xmin, xmax, ymin, and ymax specify the Region of interest. For geographic regions, these limits correspond to west, east, south, and north and you may specify them in decimal degrees or in [+-]dd:mm[:ss.xxx][W|E|S|N] format. Append r if lower left and upper right map coordinates are given instead of w/e/s/n. The two shorthands −Rg and −Rd stand for global domain (0/360 and -180/+180 in longitude respectively, with -90/+90 in latitude). Alternatively, specify the name of an existing grid file and the −R settings (and grid spacing, if applicable) are copied from the grid. For calendar time coordinates you may either give (a) relative time (relative to the selected TIME_EPOCH and in the selected TIME_UNIT; append t to −JX|x), or (b) absolute time of the form [date]T[clock] (append T to −JX|x). At least one of date and clock must be present; the T is always required. The date string must be of the form [-]yyyy[-mm[-dd]] (Gregorian calendar) or yyyy[-Www[-d]] (ISO week calendar), while the clock string must be of the form hh:mm:ss[.xxx]. The use of delimiters and their type and positions must be exactly as indicated (however, input, output and plot formats are customizable; see gmtdefaults). |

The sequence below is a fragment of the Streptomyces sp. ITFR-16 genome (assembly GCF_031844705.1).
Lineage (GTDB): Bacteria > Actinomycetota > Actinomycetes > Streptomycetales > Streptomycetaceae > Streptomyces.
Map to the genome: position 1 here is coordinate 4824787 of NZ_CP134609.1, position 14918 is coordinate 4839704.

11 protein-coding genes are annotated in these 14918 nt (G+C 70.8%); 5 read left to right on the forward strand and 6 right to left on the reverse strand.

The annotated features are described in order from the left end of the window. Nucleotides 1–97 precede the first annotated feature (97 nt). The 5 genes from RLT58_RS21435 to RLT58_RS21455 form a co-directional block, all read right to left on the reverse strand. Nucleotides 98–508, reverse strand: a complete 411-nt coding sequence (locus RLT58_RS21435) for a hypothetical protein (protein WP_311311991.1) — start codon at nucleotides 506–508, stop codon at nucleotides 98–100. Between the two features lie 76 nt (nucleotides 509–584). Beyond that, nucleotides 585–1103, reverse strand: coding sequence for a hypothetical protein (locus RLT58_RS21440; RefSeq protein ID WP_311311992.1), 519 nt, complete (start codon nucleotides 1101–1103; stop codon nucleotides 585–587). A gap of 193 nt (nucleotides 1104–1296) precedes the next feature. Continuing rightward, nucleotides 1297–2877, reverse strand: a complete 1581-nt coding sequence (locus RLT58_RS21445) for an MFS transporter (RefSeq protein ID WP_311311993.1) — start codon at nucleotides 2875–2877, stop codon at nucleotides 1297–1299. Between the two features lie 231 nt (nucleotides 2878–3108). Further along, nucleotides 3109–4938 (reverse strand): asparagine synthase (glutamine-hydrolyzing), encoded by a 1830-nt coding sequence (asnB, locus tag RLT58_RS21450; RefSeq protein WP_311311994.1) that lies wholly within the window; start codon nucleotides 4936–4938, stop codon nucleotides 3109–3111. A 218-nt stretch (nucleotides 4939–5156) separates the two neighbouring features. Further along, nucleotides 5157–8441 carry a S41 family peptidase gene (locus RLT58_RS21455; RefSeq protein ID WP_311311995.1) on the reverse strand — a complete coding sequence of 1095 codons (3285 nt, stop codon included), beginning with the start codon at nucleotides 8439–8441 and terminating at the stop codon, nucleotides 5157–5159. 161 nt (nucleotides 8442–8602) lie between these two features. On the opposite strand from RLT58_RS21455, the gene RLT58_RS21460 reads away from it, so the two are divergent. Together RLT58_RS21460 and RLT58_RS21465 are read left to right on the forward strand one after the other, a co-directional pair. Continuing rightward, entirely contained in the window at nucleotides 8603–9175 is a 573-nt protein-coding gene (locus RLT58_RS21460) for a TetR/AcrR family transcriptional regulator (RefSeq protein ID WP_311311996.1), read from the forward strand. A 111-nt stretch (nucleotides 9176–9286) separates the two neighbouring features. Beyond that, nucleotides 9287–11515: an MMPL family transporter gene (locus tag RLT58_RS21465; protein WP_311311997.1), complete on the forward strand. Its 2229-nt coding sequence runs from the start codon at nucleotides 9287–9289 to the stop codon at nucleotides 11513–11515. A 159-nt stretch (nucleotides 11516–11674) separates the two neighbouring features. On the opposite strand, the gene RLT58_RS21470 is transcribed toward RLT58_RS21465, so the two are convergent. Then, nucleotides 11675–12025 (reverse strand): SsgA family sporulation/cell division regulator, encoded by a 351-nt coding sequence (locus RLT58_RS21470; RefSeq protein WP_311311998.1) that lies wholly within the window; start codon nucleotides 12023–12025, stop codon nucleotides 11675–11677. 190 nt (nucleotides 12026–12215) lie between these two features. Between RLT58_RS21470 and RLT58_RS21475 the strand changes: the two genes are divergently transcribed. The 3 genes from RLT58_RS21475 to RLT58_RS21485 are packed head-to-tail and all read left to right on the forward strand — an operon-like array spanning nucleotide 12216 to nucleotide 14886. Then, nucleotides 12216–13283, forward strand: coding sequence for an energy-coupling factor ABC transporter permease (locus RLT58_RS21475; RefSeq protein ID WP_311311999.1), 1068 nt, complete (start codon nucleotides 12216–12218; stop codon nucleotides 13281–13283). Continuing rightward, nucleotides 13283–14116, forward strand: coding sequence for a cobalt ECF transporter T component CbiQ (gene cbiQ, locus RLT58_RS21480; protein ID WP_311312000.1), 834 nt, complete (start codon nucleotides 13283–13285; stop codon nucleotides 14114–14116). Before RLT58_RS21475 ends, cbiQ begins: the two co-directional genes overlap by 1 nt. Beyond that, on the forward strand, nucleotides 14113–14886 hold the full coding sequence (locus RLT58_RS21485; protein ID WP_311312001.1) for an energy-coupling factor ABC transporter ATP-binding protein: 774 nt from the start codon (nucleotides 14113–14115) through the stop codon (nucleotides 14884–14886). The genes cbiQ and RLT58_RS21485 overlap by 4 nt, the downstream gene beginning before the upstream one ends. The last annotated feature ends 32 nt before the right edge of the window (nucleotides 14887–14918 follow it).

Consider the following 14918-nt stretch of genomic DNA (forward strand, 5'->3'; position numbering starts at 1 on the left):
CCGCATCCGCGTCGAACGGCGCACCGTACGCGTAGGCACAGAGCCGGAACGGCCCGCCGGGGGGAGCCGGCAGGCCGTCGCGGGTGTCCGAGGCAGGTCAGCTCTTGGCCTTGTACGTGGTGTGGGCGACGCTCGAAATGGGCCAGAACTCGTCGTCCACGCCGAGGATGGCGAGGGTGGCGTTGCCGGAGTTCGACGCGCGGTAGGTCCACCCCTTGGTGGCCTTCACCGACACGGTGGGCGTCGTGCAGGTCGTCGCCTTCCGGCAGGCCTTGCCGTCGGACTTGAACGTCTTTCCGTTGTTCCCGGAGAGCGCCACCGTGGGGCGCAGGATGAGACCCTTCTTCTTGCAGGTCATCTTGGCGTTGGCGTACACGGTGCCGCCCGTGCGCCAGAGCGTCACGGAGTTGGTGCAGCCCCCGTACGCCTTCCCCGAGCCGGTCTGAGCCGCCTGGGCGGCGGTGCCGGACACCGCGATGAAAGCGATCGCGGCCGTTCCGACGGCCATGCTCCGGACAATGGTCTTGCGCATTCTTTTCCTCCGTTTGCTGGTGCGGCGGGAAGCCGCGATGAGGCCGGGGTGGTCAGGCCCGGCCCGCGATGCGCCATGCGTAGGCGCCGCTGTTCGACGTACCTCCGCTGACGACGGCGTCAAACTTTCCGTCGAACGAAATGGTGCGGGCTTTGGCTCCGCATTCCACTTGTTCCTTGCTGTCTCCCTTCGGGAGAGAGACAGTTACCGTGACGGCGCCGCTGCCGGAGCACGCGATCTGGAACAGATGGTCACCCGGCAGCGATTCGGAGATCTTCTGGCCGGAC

−A |
Aspect ratio. If desired, grid anisotropy can be added to the equations. Enter aspect_ratio, where dy = dx / aspect_ratio relates the grid dimensions. [Default = 1 assumes isotropic grid.] |
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−C |
Convergence limit. Iteration is assumed to have converged when the maximum absolute change in any grid value is less than convergence_limit. (Units same as data z units). [Default is scaled to 0.1 percent of typical gradient in input data.] |
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−H |